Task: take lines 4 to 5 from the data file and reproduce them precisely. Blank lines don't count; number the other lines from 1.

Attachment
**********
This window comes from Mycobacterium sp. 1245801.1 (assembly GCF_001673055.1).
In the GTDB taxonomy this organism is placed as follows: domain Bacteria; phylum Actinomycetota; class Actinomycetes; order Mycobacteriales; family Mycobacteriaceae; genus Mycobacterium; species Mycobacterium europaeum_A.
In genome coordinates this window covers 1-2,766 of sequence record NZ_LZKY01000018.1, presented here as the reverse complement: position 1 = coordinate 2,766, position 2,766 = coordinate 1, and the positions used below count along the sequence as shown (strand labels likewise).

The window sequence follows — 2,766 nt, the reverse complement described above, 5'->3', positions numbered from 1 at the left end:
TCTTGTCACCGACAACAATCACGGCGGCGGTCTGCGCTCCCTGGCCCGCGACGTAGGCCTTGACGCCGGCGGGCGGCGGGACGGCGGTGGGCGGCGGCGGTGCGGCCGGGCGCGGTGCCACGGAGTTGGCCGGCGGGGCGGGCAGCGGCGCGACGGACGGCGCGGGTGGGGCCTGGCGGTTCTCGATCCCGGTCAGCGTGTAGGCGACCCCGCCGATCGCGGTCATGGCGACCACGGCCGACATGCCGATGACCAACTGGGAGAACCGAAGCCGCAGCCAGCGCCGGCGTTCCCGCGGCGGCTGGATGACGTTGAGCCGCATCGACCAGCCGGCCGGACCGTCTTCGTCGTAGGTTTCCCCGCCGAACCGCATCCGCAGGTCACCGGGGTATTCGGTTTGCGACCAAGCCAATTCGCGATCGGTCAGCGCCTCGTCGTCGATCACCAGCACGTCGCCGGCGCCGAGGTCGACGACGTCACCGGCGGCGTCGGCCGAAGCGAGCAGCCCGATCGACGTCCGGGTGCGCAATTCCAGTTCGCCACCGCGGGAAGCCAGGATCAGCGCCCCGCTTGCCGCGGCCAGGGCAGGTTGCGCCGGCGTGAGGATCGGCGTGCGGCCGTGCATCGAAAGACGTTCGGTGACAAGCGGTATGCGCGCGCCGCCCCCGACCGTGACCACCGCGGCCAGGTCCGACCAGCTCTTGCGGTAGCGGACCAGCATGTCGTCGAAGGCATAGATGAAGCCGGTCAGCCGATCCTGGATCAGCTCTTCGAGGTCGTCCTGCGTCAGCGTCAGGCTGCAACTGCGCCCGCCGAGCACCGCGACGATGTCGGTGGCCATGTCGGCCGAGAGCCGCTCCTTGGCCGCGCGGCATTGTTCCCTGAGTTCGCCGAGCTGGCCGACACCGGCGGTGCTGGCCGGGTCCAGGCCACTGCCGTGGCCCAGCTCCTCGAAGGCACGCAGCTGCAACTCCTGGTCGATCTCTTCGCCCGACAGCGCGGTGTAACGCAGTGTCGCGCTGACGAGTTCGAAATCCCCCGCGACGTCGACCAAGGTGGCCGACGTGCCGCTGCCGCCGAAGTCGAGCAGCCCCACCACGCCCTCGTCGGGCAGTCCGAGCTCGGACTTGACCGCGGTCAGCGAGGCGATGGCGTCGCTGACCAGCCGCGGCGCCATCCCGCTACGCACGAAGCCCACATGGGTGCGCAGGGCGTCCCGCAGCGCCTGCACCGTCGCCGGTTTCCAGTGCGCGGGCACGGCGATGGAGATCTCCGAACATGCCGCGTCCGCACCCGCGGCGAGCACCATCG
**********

The window sequence follows — 2,766 nt, the reverse complement described above, 5'->3', positions numbered from 1 at the left end:
TCTTGTCACCGACAACAATCACGGCGGCGGTCTGCGCTCCCTGGCCCGCGACGTAGGCCTTGACGCCGGCGGGCGGCGGGACGGCGGTGGGCGGCGGCGGTGCGGCCGGGCGCGGTGCCACGGAGTTGGCCGGCGGGGCGGGCAGCGGCGCGACGGACGGCGCGGGTGGGGCCTGGCGGTTCTCGATCCCGGTCAGCGTGTAGGCGACCCCGCCGATCGCGGTCATGGCGACCACGGCCGACATGCCGATGACCAACTGGGAGAACCGAAGCCGCAGCCAGCGCCGGCGTTCCCGCGGCGGCTGGATGACGTTGAGCCGCATCGACCAGCCGGCCGGACCGTCTTCGTCGTAGGTTTCCCCGCCGAACCGCATCCGCAGGTCACCGGGGTATTCGGTTTGCGACCAAGCCAATTCGCGATCGGTCAGCGCCTCGTCGTCGATCACCAGCACGTCGCCGGCGCCGAGGTCGACGACGTCACCGGCGGCGTCGGCCGAAGCGAGCAGCCCGATCGACGTCCGGGTGCGCAATTCCAGTTCGCCACCGCGGGAAGCCAGGATCAGCGCCCCGCTTGCCGCGGCCAGGGCAGGTTGCGCCGGCGTGAGGATCGGCGTGCGGCCGTGCATCGAAAGACGTTCGGTGACAAGCGGTATGCGCGCGCCGCCCCCGACCGTGACCACCGCGGCCAGGTCCGACCAGCTCTTGCGGTAGCGGACCAGCATGTCGTCGAAGGCATAGATGAAGCCGGTCAGCCGATCCTGGATCAGCTCTTCGAGGTCGTCCTGCGTCAGCGTCAGGCTGCAACTGCGCCCGCCGAGCACCGCGACGATGTCGGTGGCCATGTCGGCCGAGAGCCGCTCCTTGGCCGCGCGGCATTGTTCCCTGAGTTCGCCGAGCTGGCCGACACCGGCGGTGCTGGCCGGGTCCAGGCCACTGCCGTGGCCCAGCTCCTCGAAGGCACGCAGCTGCAACTCCTGGTCGATCTCTTCGCCCGACAGCGCGGTGTAACGCAGTGTCGCGCTGACGAGTTCGAAATCCCCCGCGACGTCGACCAAGGTGGCCGACGTGCCGCTGCCGCCGAAGTCGAGCAGCCCCACCACGCCCTCGTCGGGCAGTCCGAGCTCGGACTTGACCGCGGTCAGCGAGGCGATGGCGTCGCTGACCAGCCGCGGCGCCATCCCGCTACGCACGAAGCCCACATGGGTGCGCAGGGCGTCCCGCAGCGCCTGCACCGTCGCCGGTTTCCAGTGCGCGGGCACGGCGATGGAGATCTCCGAACATGCCGCGTCCGCACCCGCGGCGAGCACCATCG